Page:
State of knowledge, future challenges and options for an integrated fire management
In the last years, intensity of wildfires and burned areas have increased around the world due to the anthropogenic climate change. Recent forest fire events proved quite well that forest fires are also an urgent issue in the Alpine region which can lead to the destruction of protection forests, increasing vulnerability to natural hazards and resulting in high costs up to millions of euros for one fire. Forest fire frequency and severity will likely increase in the future due to climate change, more recreational use of forests and changing forest management. Especially protection forests dominated by coniferous tree species on southern slopes are at risk. The impacts of forest fires can lead to new avalanche-prone slopes, a higher risk of rockfall, mudslides or soil erosion. Furthermore, costs of firefighting, restoration of forests and necessary protective measures can seriously rise.
In the context of the EUSALP - EU Strategy for the Alpine Region, the Action Group 8 is aiming to improve risk management and adapting governance mechanisms by enhancing and valorizing existing cooperation structures. The identification of good practice solutions in tackling climate change is one of the major activities. In this context, the Austrian Federal Ministry of Agriculture, Regions and Tourism (BMLRT) has launched the project “Forest fires in the Alps: State of knowledge and future challenges” in cooperation with the University of Natural Resources and Life Sciences, Vienna (BOKU), and the members of Action Group 8.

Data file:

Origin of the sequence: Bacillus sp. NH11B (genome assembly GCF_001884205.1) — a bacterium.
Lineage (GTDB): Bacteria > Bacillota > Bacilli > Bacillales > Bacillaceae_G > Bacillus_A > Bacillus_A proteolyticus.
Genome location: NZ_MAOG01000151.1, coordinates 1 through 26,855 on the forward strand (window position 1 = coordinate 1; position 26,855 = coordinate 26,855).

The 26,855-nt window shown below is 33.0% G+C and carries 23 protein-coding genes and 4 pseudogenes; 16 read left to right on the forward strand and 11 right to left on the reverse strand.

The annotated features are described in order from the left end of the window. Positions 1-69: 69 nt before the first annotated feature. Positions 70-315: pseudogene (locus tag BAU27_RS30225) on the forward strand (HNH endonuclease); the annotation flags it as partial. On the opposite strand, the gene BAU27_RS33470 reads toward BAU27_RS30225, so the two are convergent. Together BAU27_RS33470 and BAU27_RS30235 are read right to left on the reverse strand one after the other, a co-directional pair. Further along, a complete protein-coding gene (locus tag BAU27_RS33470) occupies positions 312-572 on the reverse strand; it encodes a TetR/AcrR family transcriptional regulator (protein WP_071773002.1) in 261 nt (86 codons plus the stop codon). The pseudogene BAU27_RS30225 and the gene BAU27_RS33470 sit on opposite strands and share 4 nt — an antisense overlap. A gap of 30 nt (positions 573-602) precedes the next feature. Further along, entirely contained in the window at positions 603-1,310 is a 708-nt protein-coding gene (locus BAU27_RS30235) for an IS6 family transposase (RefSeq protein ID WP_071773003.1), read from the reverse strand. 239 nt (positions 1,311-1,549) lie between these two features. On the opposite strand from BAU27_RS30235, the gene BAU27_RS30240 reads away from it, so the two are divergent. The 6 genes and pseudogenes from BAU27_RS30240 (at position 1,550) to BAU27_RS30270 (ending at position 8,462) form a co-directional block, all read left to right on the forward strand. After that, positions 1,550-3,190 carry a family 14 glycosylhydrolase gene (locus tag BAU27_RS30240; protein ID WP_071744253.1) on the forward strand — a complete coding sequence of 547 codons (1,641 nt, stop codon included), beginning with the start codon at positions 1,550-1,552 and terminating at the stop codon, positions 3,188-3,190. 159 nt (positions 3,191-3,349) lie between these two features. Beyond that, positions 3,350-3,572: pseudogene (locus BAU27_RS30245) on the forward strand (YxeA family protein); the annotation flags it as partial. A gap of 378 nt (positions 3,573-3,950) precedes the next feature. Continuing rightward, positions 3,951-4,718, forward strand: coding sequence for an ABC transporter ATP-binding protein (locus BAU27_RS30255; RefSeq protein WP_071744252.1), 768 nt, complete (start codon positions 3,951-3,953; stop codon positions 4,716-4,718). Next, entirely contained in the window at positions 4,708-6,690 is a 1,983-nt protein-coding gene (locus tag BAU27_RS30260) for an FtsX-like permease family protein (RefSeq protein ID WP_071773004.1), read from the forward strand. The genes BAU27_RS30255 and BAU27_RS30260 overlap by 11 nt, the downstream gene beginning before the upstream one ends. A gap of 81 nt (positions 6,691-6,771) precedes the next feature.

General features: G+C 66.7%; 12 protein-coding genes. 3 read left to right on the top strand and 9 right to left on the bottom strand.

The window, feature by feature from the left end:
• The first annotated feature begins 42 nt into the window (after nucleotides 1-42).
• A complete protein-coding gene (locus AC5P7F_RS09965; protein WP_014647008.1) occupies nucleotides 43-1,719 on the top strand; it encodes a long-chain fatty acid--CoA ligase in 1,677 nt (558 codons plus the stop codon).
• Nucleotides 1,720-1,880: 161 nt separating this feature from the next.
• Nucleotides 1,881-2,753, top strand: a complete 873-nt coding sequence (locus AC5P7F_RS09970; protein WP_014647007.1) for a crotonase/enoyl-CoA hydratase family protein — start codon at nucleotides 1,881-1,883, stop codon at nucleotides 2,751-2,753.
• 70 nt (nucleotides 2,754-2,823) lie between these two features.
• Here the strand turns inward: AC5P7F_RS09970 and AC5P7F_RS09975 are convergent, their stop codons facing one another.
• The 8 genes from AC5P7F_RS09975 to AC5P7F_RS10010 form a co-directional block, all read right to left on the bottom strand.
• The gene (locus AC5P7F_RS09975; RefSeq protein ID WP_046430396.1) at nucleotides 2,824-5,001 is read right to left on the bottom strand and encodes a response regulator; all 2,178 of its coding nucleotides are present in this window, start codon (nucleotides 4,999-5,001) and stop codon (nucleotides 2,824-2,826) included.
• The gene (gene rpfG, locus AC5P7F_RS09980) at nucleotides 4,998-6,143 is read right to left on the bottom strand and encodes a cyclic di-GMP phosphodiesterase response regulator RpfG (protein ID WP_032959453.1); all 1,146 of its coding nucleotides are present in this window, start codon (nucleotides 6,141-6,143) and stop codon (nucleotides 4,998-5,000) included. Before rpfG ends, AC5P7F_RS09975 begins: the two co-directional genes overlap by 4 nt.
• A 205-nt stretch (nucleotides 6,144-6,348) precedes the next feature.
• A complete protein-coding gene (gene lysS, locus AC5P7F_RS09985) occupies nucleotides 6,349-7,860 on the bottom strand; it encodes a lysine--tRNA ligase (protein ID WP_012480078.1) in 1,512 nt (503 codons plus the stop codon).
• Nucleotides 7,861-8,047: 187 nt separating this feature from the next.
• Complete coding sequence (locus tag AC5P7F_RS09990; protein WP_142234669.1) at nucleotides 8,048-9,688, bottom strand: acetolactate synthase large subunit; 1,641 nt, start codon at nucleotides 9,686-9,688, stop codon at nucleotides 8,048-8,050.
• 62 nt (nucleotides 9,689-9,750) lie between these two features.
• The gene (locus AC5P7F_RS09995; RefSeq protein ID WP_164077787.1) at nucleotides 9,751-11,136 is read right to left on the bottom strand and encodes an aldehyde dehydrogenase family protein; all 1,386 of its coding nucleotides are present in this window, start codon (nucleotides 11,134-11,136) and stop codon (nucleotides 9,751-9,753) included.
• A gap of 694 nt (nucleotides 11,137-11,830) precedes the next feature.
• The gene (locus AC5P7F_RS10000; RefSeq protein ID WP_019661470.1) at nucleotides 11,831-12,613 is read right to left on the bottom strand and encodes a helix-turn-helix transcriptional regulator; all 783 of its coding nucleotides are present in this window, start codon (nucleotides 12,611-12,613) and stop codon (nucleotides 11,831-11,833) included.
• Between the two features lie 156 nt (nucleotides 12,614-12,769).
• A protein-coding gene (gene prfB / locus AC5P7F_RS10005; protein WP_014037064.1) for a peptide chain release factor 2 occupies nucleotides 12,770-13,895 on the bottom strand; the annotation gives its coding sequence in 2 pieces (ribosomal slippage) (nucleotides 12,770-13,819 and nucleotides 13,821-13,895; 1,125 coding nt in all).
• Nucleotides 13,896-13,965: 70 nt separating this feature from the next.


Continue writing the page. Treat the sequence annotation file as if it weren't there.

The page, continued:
A panel on forest fires experts was established, followed by the design and implementation of a multi-lingual online survey. Scientists, authorities and members of action forces of all EUSALP member states (Austria, France, Germany, Italy, Liechtenstein, Slovenia and Switzerland) contributed to the survey. Based on the results of the survey, the processes, legal bases and major challenges in forest fire prevention, suppression and post-fire management in the Alpine region were identified. In June 2019, a forest fire workshop was held in Vienna in order to identify success stories on fire management and to discuss the major elements of an integrated fire management for the Alpine region.
Based on the English publication, a German version of the white paper was completed in a follow-up work. It is important to note that this is not just a translation, but that the report was completely revised, supplemented or shortened where necessary and adapted to Austrian context. Strictly speaking, therefore, it is not the same publication as the English version, but has been adapted to Austrian conditions and can thus serve as a basis for strategic programming of the proposed initiatives for an integrated forest fire management in Austria.